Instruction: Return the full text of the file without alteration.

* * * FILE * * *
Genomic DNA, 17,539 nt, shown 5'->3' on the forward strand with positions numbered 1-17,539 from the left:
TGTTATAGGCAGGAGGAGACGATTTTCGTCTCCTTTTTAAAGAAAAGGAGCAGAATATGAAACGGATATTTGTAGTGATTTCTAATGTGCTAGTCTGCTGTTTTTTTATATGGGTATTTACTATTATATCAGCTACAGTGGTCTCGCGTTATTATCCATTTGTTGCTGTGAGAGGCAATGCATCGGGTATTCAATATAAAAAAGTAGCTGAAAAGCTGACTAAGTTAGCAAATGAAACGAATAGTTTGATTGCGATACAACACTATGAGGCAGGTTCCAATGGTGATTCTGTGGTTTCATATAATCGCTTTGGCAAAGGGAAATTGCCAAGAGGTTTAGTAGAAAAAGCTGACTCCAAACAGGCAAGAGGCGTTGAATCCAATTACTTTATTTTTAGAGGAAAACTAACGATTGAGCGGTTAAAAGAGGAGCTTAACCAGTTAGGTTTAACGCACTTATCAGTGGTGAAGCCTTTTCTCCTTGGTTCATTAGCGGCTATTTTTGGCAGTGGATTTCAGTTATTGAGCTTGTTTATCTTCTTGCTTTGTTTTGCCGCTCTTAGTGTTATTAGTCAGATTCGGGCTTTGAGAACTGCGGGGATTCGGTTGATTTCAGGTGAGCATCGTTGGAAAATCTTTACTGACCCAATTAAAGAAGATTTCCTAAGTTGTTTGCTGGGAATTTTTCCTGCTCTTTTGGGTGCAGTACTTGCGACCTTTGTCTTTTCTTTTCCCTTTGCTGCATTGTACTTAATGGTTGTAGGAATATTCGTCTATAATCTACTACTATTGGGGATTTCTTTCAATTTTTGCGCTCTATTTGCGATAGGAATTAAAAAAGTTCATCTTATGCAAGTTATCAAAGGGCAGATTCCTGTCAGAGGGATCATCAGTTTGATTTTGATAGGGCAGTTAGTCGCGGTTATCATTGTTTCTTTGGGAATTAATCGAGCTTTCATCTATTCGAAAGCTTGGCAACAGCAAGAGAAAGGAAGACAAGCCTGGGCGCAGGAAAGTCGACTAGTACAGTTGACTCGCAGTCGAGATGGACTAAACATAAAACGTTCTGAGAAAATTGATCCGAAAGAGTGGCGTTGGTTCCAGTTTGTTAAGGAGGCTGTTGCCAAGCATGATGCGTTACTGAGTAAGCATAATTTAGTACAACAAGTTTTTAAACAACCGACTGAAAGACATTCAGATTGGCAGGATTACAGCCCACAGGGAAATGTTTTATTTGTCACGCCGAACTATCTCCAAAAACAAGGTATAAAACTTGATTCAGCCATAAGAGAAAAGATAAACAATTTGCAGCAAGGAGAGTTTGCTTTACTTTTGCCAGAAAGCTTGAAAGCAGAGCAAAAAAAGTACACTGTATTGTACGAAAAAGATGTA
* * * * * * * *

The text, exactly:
Genomic DNA, 17,539 nt, shown 5'->3' on the forward strand with positions numbered 1-17,539 from the left:
TGTTATAGGCAGGAGGAGACGATTTTCGTCTCCTTTTTAAAGAAAAGGAGCAGAATATGAAACGGATATTTGTAGTGATTTCTAATGTGCTAGTCTGCTGTTTTTTTATATGGGTATTTACTATTATATCAGCTACAGTGGTCTCGCGTTATTATCCATTTGTTGCTGTGAGAGGCAATGCATCGGGTATTCAATATAAAAAAGTAGCTGAAAAGCTGACTAAGTTAGCAAATGAAACGAATAGTTTGATTGCGATACAACACTATGAGGCAGGTTCCAATGGTGATTCTGTGGTTTCATATAATCGCTTTGGCAAAGGGAAATTGCCAAGAGGTTTAGTAGAAAAAGCTGACTCCAAACAGGCAAGAGGCGTTGAATCCAATTACTTTATTTTTAGAGGAAAACTAACGATTGAGCGGTTAAAAGAGGAGCTTAACCAGTTAGGTTTAACGCACTTATCAGTGGTGAAGCCTTTTCTCCTTGGTTCATTAGCGGCTATTTTTGGCAGTGGATTTCAGTTATTGAGCTTGTTTATCTTCTTGCTTTGTTTTGCCGCTCTTAGTGTTATTAGTCAGATTCGGGCTTTGAGAACTGCGGGGATTCGGTTGATTTCAGGTGAGCATCGTTGGAAAATCTTTACTGACCCAATTAAAGAAGATTTCCTAAGTTGTTTGCTGGGAATTTTTCCTGCTCTTTTGGGTGCAGTACTTGCGACCTTTGTCTTTTCTTTTCCCTTTGCTGCATTGTACTTAATGGTTGTAGGAATATTCGTCTATAATCTACTACTATTGGGGATTTCTTTCAATTTTTGCGCTCTATTTGCGATAGGAATTAAAAAAGTTCATCTTATGCAAGTTATCAAAGGGCAGATTCCTGTCAGAGGGATCATCAGTTTGATTTTGATAGGGCAGTTAGTCGCGGTTATCATTGTTTCTTTGGGAATTAATCGAGCTTTCATCTATTCGAAAGCTTGGCAACAGCAAGAGAAAGGAAGACAAGCCTGGGCGCAGGAAAGTCGACTAGTACAGTTGACTCGCAGTCGAGATGGACTAAACATAAAACGTTCTGAGAAAATTGATCCGAAAGAGTGGCGTTGGTTCCAGTTTGTTAAGGAGGCTGTTGCCAAGCATGATGCGTTACTGAGTAAGCATAATTTAGTACAACAAGTTTTTAAACAACCGACTGAAAGACATTCAGATTGGCAGGATTACAGCCCACAGGGAAATGTTTTATTTGTCACGCCGAACTATCTCCAAAAACAAGGTATAAAACTTGATTCAGCCATAAGAGAAAAGATAAACAATTTGCAGCAAGGAGAGTTTGCTTTACTTTTGCCAGAAAGCTTGAAAGCAGAGCAAAAAAAGTACACTGTATTGTACGAAAAAGATGTA